Here are some of the most commonly used terms within the collision repair industry and what they mean, brought to you by all of us at Mike’s Auto Body. If you ever have any specific questions about your vehicle and the repair process, never hesitate to ask and remember, the motto at Mike’s Auto Body has always been the same and will never change—“Where Quality Counts.”
Parts and Repairs
OEM: It means “Original Equipment Manufacturer.” These are made by the same company that made the parts your car was built with at the factory. These are built by the car company themselves, or by a supplier they work with. For example, a body panel for a Camry may be made by Toyota, but the tail light might be made by Denso. OEM parts are available to all body shops, not just dealers.
Aftermarket: These are parts made by a third-party unrelated to the vehicle manufacturer. While you might not think twice about using a different tire or oil filter than what your car came with, the shame of aftermarket body panels can be quite a bit different from OEM parts. That means it can take more work to install and match up with the rest of the car, increasing labor costs.
LKQ: “Like Kind and Quality” parts are used parts that are still structurally sound and in good condition. Body shops will often choose these over aftermarket parts if they’re available because they’ll be a better fit, and insurance companies prefer them because they lower the overall cost of repair.
Benches, Frame Racks and Frame Machines: These three terms all refer to a device used to straighten out structural components. The car is tied down onto the rack, then chains, clamps, and winches are used to pull the vehicle back into shape.
Corrosion: When metal combines with oxygen, it forms rust on steel and iron and aluminum oxide on aluminum parts. All corrosion must be removed before a part can be painted. Deep rust must be cut out and replaced with new metal to restore the structural integrity of the part.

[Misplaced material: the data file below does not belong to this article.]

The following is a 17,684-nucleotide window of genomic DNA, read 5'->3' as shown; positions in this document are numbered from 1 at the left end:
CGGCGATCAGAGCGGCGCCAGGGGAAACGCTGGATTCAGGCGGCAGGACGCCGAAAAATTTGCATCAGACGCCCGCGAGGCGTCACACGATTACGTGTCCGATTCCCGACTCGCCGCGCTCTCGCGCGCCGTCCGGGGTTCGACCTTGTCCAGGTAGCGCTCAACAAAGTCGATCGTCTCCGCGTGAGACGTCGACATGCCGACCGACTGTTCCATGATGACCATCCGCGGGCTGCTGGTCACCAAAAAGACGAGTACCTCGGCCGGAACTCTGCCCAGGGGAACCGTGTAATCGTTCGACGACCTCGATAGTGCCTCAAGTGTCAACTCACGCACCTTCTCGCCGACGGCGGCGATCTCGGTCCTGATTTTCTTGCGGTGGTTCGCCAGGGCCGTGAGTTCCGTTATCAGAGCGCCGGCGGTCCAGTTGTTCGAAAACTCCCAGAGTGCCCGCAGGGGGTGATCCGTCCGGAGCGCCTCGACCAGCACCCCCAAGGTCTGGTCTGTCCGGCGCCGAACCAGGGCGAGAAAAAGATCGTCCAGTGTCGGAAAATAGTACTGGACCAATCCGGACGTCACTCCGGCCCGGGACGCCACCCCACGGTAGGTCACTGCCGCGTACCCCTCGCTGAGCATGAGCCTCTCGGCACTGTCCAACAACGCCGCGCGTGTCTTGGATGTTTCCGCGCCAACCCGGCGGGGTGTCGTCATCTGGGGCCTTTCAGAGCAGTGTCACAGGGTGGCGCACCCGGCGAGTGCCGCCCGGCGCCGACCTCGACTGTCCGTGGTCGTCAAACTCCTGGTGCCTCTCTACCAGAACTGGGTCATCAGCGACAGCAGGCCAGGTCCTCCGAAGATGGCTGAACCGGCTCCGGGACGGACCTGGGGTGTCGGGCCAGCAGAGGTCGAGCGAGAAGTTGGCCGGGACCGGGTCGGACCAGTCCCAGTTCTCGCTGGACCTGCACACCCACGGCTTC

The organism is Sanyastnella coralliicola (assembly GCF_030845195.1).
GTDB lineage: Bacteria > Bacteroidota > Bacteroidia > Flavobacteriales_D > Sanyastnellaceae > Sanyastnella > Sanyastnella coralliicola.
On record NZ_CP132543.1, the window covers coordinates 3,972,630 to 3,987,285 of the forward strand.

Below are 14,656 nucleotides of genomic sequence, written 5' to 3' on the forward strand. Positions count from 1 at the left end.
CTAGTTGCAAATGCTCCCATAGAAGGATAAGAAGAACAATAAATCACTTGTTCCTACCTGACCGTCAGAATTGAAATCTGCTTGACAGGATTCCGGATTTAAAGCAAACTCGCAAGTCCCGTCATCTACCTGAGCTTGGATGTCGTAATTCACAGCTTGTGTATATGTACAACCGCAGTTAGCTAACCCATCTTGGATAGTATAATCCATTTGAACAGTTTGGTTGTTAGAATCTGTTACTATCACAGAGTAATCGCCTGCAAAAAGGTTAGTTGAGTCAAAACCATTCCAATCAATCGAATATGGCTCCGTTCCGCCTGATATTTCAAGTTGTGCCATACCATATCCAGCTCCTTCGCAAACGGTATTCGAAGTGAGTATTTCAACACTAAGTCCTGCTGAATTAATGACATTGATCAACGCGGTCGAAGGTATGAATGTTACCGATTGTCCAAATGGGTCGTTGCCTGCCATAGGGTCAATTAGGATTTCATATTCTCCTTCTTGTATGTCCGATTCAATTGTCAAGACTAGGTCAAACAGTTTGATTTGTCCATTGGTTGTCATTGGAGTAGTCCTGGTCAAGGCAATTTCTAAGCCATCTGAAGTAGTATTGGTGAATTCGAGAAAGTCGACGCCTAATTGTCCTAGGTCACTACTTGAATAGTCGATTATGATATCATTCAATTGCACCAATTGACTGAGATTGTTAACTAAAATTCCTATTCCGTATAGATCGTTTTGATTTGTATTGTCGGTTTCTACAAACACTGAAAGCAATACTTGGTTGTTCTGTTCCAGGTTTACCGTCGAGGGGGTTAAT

Paint Prep: This includes sanding, cleaning, removing oxidation and sometimes adding a base coat to create a surface for the paint to adhere to. Good paint prep can make a huge difference in the quality of a paint job.
Primer, Base Coat and Clearcoat: Modern automotive paint is applied in three layers. The primer bonds to the metal, creating a surface the paint can adhere to. The color of the car comes from the base coat. This coat is covered with clear paint called “clearcoat.”
Curing: Paint is mixed with a solvent before being applied so it flows evenly out of the paint gun. This solvent has to evaporate out to solidify the paint. There are three ways to cure paint:
- Air dry – Left to sit without any temperature intervention. This can take several days.
- Force dry – Placed in a heated area, shortening the cure time to a couple of days.
- Baking – Placed in a high heat area. This can damage some car parts, so it’s typically limited to body panels that are off of the car.
Edge-to-Edge: The entire body panel is painted instead of just around the damaged area.
Block Painting: A body panel is painted with subtle shading differences to help it blend in with surrounding panels.
Back sanding: Sanding a large area of a panel to blend in fresh paint. This technique is used when the paint is only applied to a small area.
VIN: The Vehicle Identification Number is a unique number applied to your vehicle at the factory. This number includes information about the car model, paint and options, making it a useful tool for getting parts and mixing paint that matches your vehicle.
FEA and 4-W: These are abbreviations for “front end alignment” and “four-wheel alignment” used on repair estimates and orders.
R&I and R&R: These stand for “remove and install” and “remove and replace.” Even if a part isn’t being replaced, it takes time to remove and reinstall, requiring extra labor charges.
Sources: Autobody News and Body Shop Business